Since the discovery of loss-of-function mutations in filaggrin (FLG) gene in atopic dermatitis (AD) individuals, significant attention has been paid against the skin barrier as an initial starting point of atopic march. Although FLG is a significant cornification-associated gene, skin barrier formation is a complex process mediated by an array of genes with specific functions. In this article, the mechanism of physical skin barrier formation is reviewed in detail, focusing on specific gene functions and inherited disorders caused by genetic aberrations. Additionally, the mechanism of percutaneous sensitization with environmental allergens in association with FLG-deficiency is reviewed in order to clarify the link between defective skin barrier and atopic march. Finally, updated knowledge of psoriasis pathophysiology in connection with genetic defect in skin barrier is reviewed. This article would provide a novel opportunity to understand the allergic/autoimmune disorders from the viewpoint of non-classical immune cells.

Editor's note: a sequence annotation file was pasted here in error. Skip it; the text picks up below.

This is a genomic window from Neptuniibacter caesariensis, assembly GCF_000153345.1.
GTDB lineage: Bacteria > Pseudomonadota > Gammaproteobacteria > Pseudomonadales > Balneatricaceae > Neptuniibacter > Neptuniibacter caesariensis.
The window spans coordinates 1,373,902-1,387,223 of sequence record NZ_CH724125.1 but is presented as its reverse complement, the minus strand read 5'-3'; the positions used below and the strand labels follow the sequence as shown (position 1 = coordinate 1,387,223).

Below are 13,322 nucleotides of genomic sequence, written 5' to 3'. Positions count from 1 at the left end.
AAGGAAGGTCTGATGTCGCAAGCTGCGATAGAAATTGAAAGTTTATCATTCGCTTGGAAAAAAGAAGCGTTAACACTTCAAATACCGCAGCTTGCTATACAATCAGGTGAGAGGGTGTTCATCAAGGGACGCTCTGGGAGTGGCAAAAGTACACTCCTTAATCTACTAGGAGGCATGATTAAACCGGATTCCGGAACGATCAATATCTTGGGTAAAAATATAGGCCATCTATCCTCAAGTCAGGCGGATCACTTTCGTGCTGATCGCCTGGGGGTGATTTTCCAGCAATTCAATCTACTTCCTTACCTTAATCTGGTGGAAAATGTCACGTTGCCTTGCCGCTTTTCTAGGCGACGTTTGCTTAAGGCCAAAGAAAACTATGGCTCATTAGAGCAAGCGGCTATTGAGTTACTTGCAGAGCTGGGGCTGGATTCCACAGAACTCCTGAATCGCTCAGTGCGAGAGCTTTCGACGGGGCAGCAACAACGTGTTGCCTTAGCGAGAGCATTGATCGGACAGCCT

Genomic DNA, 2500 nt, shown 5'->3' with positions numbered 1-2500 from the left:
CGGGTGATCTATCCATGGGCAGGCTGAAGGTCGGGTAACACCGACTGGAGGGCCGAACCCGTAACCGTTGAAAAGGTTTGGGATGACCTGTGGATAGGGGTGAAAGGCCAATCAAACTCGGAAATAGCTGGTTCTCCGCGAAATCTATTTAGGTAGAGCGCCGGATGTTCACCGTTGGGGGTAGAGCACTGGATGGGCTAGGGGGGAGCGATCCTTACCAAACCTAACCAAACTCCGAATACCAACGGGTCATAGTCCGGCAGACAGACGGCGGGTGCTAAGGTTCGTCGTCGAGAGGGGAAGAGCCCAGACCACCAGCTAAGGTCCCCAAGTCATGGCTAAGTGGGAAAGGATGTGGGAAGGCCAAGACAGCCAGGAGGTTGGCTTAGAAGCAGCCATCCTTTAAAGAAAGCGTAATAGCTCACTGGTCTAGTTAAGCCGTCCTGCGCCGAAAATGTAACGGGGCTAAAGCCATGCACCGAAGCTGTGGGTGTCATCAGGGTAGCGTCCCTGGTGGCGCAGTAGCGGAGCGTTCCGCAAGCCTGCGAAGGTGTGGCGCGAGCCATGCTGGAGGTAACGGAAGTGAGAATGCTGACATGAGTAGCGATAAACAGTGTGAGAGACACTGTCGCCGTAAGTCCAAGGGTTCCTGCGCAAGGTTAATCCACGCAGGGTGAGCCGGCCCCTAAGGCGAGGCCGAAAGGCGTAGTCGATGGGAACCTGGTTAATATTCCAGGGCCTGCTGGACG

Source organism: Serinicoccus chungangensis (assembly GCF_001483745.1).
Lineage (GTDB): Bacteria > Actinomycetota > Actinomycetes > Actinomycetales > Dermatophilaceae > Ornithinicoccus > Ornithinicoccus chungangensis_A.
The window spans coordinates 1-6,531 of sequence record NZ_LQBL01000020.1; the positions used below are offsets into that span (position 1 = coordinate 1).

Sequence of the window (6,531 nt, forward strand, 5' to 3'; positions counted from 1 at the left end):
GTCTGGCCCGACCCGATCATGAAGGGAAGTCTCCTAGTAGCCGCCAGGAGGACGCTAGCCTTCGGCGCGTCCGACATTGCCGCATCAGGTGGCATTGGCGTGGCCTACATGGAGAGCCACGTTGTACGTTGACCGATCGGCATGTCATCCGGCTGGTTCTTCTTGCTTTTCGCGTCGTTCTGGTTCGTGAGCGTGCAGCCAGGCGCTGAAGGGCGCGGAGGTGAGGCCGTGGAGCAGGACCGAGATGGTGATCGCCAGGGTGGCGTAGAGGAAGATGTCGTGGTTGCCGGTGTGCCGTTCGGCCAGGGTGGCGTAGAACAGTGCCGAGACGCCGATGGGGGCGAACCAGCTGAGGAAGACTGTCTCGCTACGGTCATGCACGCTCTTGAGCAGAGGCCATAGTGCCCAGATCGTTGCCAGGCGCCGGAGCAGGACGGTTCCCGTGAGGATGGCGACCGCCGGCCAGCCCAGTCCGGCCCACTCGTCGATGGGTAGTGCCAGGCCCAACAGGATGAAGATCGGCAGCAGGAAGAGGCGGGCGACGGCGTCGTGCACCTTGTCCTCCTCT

Antiphospholipid syndrome (APS) is a clinical disorder characterized by thrombosis and/or pregnancy morbidity in the persistence of the pathogenic autoantibodies, the antiphospholipid antibodies (aPL). Recurernt thrombosis is often observed in patients with APS which requires persistent prophylaxis. However, an uniform prophylactic treatment for APS patients is inadequate and stratification of the thrombotic risks is important as aPL are prevalently observed in other various diseases or elderly population. It is previously known that the multiple positivity or high titre of aPL correlate to the thrombotic events. To progress the stratification of the thrombotic risks and to quantitatively analyze them, antiphospholipid score (aPL-S) and the Global Anti-Phospholipid Syndrome Score (GAPSS) were defined as the scoring-systems. Both of these scoring-systems were raised from the large patient cohort data and either aPL profile classified in detail (aPL-S) or simplified aPL profile with classical thrombotic risk factors (GAPSS) were put into scoring system. They have shown a degree of accuracy in identifying high-risk APS patients, especially those at a high risk of thrombosis. However, there are several areas requiring improvement, or at least that clinicians should be aware of, before these instruments are applied in clinical practice. One such issue is standardisation of the aPL tests, including general testing of phosphatidylserine dependent antiprothrombin antibodies (aPS/PT).